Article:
01 Nov The Cloud – What it means for Backup and Disaster Recovery
In the last issue, we spoke about how there are two types of cloud, private clouds and public clouds, and that in all likelihood, whether in personally or in your business, you’re likely already a cloud user. Congratulations!
We concluded by saying that one of the most compelling, and high value uses of the cloud for small and mid sized businesses like yours, is for backup and disaster recovery.
On the surface, moving backup and DR to the cloud seems pretty obvious… from tapes, CDs and DVDs, those pesky, moody, clumsy, breakable pre 2011 media, to the cloud.. that off-site, limitless and “forever” available super power.
That could be the end of this issue, but like so many other too good to be true solutions, the devil lies in the details. Let’s start by looking at 3 issues to consider when thinking about the cloud for backup and DR:
- Internet: Availability, Reliability and Bandwidth at your location or locations.
- Architecture: Are your servers physically in your office (or offices), in the cloud or some combination?
Do your users store data on their local PCs, notebooks and tablets?
Is your workforce mobile?
- Tolerance: How long could you tolerate being without your data… minutes, hours, days, weeks?
How you use the cloud as a tool for backup and disaster recovery will depend on your answer to these 3 questions.
We have clients that are asset managers in the financial community. They are located in the heart of the downtown, and they have told us that if a disaster struck, they couldn’t be down for more than 5 minutes.
We also have not-for-profit clients that provide much needed services to the community. They conduct fundraising activities, hold events and provide face to face services to the constituents they serve. They’re mostly located in rural or lower rent (low internet) areas. Their customers wouldn’t be up in arms if systems went down for a day or two – even a week.
So those are two ends of the spectrum. Most small and mid sized enterprises lie somewhere in between. Most companies, when first asked will say they have lots of reliable internet bandwidth, and use a combination of on-site servers (such as for file and print sharing) and cloud based applications (such as Microsoft Office 365 or Dropbox). The biggest issue they toil over, is how long they can be down. Typically, a conversation starts with… “we can’t be down for more than 15 minutes, an hour at the most”. After reflection, they realize they can probably muddle by without systems for a day or two. After all, we’re talking about a pretty unlikely business disrupting event like a fire, flood or earthquake…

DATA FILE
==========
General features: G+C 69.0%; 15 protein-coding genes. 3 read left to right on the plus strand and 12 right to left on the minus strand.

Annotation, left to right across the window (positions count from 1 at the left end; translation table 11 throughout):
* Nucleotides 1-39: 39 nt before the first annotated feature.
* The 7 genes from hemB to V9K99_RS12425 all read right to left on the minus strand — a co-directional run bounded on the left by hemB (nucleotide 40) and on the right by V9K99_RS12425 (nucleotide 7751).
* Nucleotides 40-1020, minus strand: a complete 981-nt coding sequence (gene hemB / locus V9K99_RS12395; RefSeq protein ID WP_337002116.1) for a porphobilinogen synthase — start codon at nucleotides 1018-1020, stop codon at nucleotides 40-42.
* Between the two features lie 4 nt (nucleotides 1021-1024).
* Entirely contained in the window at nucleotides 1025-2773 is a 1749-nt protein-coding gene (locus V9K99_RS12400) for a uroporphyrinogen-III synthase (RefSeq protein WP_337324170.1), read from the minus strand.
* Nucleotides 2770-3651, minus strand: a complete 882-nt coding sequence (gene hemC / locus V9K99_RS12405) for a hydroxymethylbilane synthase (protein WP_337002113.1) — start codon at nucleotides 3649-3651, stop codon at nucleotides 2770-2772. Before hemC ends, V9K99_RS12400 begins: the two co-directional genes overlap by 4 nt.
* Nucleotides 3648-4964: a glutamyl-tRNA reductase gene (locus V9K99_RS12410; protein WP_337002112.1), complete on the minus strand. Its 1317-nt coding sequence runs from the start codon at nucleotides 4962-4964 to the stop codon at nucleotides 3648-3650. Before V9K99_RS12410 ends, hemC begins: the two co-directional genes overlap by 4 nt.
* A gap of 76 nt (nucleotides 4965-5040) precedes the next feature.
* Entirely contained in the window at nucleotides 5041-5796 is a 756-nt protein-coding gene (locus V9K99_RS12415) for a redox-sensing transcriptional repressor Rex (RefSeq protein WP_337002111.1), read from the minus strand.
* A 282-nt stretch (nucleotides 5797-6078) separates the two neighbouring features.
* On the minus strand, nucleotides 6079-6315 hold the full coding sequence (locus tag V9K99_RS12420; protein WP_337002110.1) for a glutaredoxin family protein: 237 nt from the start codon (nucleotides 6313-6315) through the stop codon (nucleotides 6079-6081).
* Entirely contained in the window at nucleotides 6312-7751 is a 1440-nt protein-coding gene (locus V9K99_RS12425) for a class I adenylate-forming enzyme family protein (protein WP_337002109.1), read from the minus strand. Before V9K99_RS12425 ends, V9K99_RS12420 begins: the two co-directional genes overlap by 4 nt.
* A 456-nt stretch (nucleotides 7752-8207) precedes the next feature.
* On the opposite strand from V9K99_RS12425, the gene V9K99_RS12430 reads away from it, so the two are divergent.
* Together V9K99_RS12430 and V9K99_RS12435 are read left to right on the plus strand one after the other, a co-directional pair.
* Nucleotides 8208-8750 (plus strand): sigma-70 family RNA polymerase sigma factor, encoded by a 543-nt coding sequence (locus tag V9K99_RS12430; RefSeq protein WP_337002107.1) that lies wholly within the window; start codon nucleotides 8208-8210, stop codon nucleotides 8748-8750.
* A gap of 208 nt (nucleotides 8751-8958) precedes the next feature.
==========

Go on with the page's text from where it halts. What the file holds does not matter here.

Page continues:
But with the awesome power of cloud, why wouldn’t every organization expect the immediate ability to recover its data from the cloud nearly instantly?
The answer is as you might expect… cost and complexity.
In the next issue, we’ll describe a typical business… a business that has good, reliable access to the internet, would like to use the cloud for backup and DR and could tolerate being down anywhere from a few hours to a day or two.
We’ll, describe a simple (at least it’s simple to us) 3 tiered cloud backup / disaster Recovery architecture that combines local disk backups, imaged private cloud server backups, and long term “forever backups” to deliver on the cloud’s backup / DR promises of scalability, ubiquity and reliability.
And before we close, one more thing to think about.
Even if you don’t think you need a cloud based multi-tiered backup, if you’re publicly traded, you have a savvy board or savvy clients, or if you have a bank loan, these important “outsiders” may soon compel you to show them your tested, documented backup DR strategy in order to keep their business relationship with you.
Backup and DR accountability to the outside world a trend that’s picking up steam. Why not get on-board with cloud backup and DR before you’re caught having to explain why you’re not there already?